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CHKD in Norfolk sees rise in COVID-19 hospitalizations

Children's Hospital of The King's Daughters in said there were more hospitalizations in August 2021 than there were during the course of the pandemic.

NORFOLK, Va. — Across the country, pediatricians say more and more children are showing up at the hospital with COVID-19. In Hampton Roads, the Children's Hospital of The Kind's Daughter (CHKD) is not exempt.

Dr. Douglas Mitchell, the medical director of CHKD Medical Group, said CHKD has had more hospitalizations this month, than in the entire course of the pandemic. 

“Are we seeing an uptick in hospitalizations? Yes," Dr. Mitchell said. “We’ve had more hospitalizations in August than we’ve had in the entire course of the pandemic and the kids that we’re seeing this month are sicker than we’ve seen before.”

A chart on the Virginia Department of Health's website showing monthly COVID-19 hospitalizations shows an upward trend for younger age groups.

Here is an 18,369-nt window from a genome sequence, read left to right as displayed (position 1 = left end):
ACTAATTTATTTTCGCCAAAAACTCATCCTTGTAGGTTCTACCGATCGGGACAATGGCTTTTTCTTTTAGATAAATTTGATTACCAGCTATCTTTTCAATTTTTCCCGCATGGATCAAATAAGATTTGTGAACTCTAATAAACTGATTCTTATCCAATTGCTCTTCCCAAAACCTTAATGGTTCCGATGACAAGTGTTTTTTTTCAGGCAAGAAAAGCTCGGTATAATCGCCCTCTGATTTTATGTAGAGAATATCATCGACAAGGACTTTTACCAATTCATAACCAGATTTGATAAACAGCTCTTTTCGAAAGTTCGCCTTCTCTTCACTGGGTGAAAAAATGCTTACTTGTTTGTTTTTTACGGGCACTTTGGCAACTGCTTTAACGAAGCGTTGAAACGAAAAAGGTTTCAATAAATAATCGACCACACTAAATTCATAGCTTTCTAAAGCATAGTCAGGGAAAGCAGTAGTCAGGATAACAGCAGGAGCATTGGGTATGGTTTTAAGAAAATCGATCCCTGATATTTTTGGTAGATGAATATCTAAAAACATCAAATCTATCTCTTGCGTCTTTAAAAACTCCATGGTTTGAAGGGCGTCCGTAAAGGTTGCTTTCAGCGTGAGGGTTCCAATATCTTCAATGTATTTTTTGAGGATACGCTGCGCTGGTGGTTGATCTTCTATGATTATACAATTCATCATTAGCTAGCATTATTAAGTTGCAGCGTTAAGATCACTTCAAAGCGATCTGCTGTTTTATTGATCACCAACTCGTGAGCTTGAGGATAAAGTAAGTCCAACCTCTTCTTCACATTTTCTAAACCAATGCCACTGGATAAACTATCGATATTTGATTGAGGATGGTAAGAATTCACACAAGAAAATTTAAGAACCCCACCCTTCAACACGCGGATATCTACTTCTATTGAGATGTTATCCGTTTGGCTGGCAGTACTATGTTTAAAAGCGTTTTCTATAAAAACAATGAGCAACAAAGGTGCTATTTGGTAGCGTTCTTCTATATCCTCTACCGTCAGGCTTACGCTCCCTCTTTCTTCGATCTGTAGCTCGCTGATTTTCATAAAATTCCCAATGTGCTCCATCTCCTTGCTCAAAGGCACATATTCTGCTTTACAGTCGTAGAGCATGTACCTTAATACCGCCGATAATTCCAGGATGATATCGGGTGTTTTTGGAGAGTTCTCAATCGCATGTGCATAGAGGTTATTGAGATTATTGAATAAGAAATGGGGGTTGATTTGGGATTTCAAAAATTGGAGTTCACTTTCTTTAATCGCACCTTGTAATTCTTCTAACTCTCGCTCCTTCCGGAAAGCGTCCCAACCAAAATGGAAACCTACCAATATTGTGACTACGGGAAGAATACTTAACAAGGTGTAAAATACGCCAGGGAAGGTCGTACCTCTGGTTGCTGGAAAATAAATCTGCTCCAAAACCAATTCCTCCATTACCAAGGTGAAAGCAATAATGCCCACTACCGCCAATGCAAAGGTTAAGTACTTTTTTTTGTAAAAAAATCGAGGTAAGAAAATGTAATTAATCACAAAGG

Credit: Virginia Department of Health
A chart posted on the Virginia Department of Health's website shows a rise in child and teenage COVID-19 hospitalizations in recent months.

“We definitely are seeing an increased number of pediatric hospitalizations... that is true at CHKD [and] many of the children’s hospitals throughout the country," Dr. Mitchell said. “It’s not just news from across the country. It’s hitting us here at home, as well.”  

He said “resources are stretched” but the hospital is not full and not out of beds. He explained, if more children show up with COVID-19 symptoms, they can expand areas where children with infectious diseases are treated. 

“We are not full in our COVID unit because we have isolation units that we can use anywhere in our hospital, according to how sick the patient is," Dr. Mitchell said. "Our resources are stretched but we’re not full. We’re not out of beds. We’re not turning away patients.”

As kids head back to school and COVID cases continue to rise, Dr. Mitchell said he wants parents to know there is a solution. 

“We’ve been saying all along, the key to getting out of this is vaccinations,” Dr. Mitchell said. “So that we don’t have outbreaks in our schools, the emphasis should be, and can be, and needs to be on vaccinations." 

The Pfizer vaccine is approved for people ages 12 and up. Medical experts say the vaccine is proven to prevent severe cases of COVID-19.

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